Water pollution is a major threat to public health worldwide. The health risks of ingesting trace elements in drinking water were assessed in the provinces of Punjab and Khyber Pakhtunkhwa, Pakistan. Eight trace elements were measured in drinking water, using Inductively Coupled Plasma [...] Read more.
Water pollution is a major threat to public health worldwide. The health risks of ingesting trace elements in drinking water were assessed in the provinces of Punjab and Khyber Pakhtunkhwa, Pakistan. Eight trace elements were measured in drinking water, using Inductively Coupled Plasma Mass Spectrometry (ICP-MS), and compared with permissible limits established by the World Health Organization (WHO) and the Pakistan Environmental Protection Agency (Pak EPA). In addition, health risk indicators such as the chronic daily intake (CDI) and the health risk index (HRI) were calculated. Our results showed that the concentrations of chromium (Cr), nickel (Ni), and manganese (Mn) were 2593, 1306, and 695 ng/g, respectively, in Lahore and Jhang, while the concentrations of arsenic (As) in Lahore, Vehari, Multan, and Jhang were 51, 50.4, 24, and 22 ng/g, respectively, which were higher than the permissible limits suggested by the WHO. The values of CDI were found to be in the order of Cr > Ni > Mn > Cu > As > Pb > Co > Cd. Similarly, the health risk index (HRI) values exceeded the safe limits (>1) in many cities (eg, Cr and Ni in Lahore and As in Vehari, Jhang, Lahore, and Multan). The aforementioned analysis shows that consumption of trace element-contaminated water poses an emerging health danger to the populations of these localities. Furthermore, inter-metal correlation and principal component analysis (PCA) showed that both anthropogenic and geologic activities were primary sources of drinking water contamination in the investigated areas. Full article
(This article belongs to the Special Issue Arsenic Exposure in Environment and Human Health)
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Open AccessArticle
Arsenic Distribution Assessment in a Residential Area Polluted with Mining Residues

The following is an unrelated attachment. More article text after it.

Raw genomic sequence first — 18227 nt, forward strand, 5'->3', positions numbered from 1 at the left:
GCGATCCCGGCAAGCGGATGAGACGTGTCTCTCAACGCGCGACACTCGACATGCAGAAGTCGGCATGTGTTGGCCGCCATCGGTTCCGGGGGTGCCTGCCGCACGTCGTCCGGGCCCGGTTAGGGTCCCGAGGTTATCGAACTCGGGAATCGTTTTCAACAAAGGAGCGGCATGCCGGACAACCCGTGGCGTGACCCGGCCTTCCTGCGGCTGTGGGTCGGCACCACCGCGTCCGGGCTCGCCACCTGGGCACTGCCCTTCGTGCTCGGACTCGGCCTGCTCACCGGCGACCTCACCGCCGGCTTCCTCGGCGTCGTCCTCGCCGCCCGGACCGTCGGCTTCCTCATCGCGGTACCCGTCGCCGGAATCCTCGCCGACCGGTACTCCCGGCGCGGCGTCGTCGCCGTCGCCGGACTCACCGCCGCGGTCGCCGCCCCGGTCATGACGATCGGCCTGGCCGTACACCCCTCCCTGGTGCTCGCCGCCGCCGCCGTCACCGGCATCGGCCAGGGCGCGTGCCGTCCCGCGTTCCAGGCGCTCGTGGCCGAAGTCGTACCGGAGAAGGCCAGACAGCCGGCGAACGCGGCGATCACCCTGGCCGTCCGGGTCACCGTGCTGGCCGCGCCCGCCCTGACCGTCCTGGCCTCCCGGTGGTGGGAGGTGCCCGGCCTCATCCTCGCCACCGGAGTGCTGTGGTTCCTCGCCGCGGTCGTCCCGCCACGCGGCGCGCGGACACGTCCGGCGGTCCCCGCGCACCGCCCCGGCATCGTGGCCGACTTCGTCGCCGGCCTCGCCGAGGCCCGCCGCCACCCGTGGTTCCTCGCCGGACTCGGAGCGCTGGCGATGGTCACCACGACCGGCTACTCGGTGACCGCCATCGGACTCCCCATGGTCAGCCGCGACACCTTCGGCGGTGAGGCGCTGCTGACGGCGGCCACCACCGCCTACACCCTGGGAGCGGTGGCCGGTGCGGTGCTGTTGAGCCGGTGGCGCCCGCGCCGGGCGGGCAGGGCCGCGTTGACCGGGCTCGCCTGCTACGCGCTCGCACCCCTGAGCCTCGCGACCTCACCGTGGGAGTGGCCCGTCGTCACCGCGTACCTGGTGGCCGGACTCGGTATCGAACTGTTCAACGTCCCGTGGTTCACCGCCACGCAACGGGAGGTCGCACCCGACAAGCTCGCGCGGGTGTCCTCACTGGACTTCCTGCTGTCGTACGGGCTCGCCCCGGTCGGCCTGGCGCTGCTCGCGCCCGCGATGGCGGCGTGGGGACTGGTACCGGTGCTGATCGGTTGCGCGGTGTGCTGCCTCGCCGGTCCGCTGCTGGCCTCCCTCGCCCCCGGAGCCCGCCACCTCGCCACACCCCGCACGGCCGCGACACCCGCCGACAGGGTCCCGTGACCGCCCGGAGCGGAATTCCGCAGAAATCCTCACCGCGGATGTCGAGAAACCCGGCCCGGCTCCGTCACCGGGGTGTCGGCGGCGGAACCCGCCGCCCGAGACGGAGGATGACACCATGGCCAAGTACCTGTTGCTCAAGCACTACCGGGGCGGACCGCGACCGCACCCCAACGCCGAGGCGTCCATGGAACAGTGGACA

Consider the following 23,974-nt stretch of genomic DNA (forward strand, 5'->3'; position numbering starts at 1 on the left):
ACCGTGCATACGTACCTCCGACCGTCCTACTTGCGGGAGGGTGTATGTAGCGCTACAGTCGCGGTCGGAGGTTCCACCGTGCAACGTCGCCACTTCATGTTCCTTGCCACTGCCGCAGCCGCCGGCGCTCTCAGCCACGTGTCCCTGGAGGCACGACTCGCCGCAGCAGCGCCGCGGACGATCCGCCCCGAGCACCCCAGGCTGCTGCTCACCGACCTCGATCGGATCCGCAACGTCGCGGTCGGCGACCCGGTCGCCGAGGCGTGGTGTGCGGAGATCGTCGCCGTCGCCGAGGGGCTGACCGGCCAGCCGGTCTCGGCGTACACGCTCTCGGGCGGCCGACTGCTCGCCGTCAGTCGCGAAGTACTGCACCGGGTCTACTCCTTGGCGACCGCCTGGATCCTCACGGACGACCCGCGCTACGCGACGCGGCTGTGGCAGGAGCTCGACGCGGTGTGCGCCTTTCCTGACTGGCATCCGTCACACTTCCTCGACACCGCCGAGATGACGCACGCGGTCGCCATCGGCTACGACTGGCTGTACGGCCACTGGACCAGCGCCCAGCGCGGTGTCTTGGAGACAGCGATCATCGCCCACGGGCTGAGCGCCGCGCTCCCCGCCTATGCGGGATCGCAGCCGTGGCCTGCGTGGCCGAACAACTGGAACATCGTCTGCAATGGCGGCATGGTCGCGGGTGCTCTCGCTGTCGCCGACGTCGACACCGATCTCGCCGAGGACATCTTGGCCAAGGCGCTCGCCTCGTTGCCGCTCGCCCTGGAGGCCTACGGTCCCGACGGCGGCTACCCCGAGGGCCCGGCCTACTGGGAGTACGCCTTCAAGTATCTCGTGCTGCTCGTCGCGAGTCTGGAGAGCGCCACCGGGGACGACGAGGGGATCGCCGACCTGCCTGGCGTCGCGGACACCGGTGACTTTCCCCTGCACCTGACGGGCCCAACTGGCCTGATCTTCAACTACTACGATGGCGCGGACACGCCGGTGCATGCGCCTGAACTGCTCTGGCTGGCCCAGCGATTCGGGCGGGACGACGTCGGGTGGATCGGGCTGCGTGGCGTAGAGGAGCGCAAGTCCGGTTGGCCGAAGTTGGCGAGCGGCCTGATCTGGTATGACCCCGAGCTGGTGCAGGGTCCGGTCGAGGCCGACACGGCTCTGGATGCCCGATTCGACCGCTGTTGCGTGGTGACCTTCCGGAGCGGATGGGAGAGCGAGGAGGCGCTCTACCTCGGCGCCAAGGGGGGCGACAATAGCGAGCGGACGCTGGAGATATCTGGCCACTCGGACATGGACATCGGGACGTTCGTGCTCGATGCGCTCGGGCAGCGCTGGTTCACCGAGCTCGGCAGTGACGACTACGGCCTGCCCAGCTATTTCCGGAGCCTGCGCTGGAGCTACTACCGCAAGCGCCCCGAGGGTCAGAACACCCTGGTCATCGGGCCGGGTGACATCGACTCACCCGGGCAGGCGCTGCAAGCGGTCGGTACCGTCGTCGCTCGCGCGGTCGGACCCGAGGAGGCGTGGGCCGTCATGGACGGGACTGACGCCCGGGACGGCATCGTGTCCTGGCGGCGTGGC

Int. J. Environ. Res. Public Health 2019, 16(3), 375; https://doi.org/10.3390/ijerph16030375
Received: 4 December 2018 / Revised: 11 January 2019 / Accepted: 24 January 2019 / Published: 29 January 2019
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Abstract
Mining is a major source for metals and metalloids pollution, which could pose a risk for human health. In San Guillermo, Chihuahua, Mexico mining wastes are found adjacent to a residential area. A soil-surface sampling was performed, collecting 88 samples for arsenic determination [...] Read more.
Mining is a major source for metals and metalloids pollution, which could pose a risk for human health. In San Guillermo, Chihuahua, Mexico mining wastes are found adjacent to a residential area. A soil-surface sampling was performed, collecting 88 samples for arsenic determination by atomic absorption. Arsenic concentration data set was interpolated using the ArcGis models: inverse distance weighting (IDW), ordinary kriging (OK), and radial basis function (RBF). For method validation purposes, a set of the data was selected and two tests were performed (P1 and P2). In P1 the models were processed without the validation data; in P2 the validation data were removed one by one, models were processed every time that a data point was removed. An arsenic concentration range of 22.7 to 2190 mg/kg was reported. The 39% of data set was classified as contaminated soil and 61% as industrial land use. In P1 the method of interpolation with the lowest RMSE was RBF (0.80), the highest coefficient of E was RBF (46.25), and the highest Ceff value was with RBF (0.48). In P2 the method with the lowest RMSE was OK (0.76), the highest E value was 50.65 with OK, and the Ceff reported the highest value with OK (0.52). The high arsenic contamination in soil of the site indicates an abundant dispersion of this metalloid. Furthermore, the difference between the models was not very wide. The incorporation of more parameters would be of interest to observe the behavior of interpolation methods. Full article
(This article belongs to the Special Issue Arsenic Exposure in Environment and Human Health)
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Int. J. Environ. Res. Public Health EISSN 1660-4601 Published by MDPI AG, Basel, Switzerland RSS E-Mail Table of Contents Alert